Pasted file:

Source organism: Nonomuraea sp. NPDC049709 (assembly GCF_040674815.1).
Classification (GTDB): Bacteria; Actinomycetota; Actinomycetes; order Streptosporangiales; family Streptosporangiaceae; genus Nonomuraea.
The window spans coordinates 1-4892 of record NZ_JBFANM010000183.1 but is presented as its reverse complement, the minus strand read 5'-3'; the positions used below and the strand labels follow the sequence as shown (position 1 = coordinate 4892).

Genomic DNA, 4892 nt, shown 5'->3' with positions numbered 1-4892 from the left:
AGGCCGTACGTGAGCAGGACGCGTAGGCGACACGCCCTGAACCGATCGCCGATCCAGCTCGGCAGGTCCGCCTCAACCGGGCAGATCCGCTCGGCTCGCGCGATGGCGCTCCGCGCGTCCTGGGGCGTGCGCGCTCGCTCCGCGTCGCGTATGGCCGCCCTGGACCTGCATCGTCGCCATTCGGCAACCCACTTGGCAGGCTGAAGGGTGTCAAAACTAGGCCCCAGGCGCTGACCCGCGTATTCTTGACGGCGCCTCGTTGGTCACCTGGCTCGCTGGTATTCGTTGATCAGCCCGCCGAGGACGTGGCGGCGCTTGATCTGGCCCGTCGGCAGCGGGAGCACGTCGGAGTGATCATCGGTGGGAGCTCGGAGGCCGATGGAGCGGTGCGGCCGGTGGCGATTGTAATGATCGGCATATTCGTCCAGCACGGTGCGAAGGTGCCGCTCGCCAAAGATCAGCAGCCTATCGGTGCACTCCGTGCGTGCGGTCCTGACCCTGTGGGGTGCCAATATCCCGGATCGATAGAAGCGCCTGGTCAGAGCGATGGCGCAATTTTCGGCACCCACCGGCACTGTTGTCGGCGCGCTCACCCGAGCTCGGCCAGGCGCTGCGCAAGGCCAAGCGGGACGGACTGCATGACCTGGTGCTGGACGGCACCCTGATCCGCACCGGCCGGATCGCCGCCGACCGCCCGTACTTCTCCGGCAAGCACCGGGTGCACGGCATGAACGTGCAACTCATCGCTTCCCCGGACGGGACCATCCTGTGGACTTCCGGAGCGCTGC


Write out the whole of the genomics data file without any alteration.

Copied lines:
Source organism: Nonomuraea sp. NPDC049709 (assembly GCF_040674815.1).
Classification (GTDB): Bacteria; Actinomycetota; Actinomycetes; order Streptosporangiales; family Streptosporangiaceae; genus Nonomuraea.
The window spans coordinates 1-4892 of record NZ_JBFANM010000183.1 but is presented as its reverse complement, the minus strand read 5'-3'; the positions used below and the strand labels follow the sequence as shown (position 1 = coordinate 4892).

Genomic DNA, 4892 nt, shown 5'->3' with positions numbered 1-4892 from the left:
AGGCCGTACGTGAGCAGGACGCGTAGGCGACACGCCCTGAACCGATCGCCGATCCAGCTCGGCAGGTCCGCCTCAACCGGGCAGATCCGCTCGGCTCGCGCGATGGCGCTCCGCGCGTCCTGGGGCGTGCGCGCTCGCTCCGCGTCGCGTATGGCCGCCCTGGACCTGCATCGTCGCCATTCGGCAACCCACTTGGCAGGCTGAAGGGTGTCAAAACTAGGCCCCAGGCGCTGACCCGCGTATTCTTGACGGCGCCTCGTTGGTCACCTGGCTCGCTGGTATTCGTTGATCAGCCCGCCGAGGACGTGGCGGCGCTTGATCTGGCCCGTCGGCAGCGGGAGCACGTCGGAGTGATCATCGGTGGGAGCTCGGAGGCCGATGGAGCGGTGCGGCCGGTGGCGATTGTAATGATCGGCATATTCGTCCAGCACGGTGCGAAGGTGCCGCTCGCCAAAGATCAGCAGCCTATCGGTGCACTCCGTGCGTGCGGTCCTGACCCTGTGGGGTGCCAATATCCCGGATCGATAGAAGCGCCTGGTCAGAGCGATGGCGCAATTTTCGGCACCCACCGGCACTGTTGTCGGCGCGCTCACCCGAGCTCGGCCAGGCGCTGCGCAAGGCCAAGCGGGACGGACTGCATGACCTGGTGCTGGACGGCACCCTGATCCGCACCGGCCGGATCGCCGCCGACCGCCCGTACTTCTCCGGCAAGCACCGGGTGCACGGCATGAACGTGCAACTCATCGCTTCCCCGGACGGGACCATCCTGTGGACTTCCGGAGCGCTGC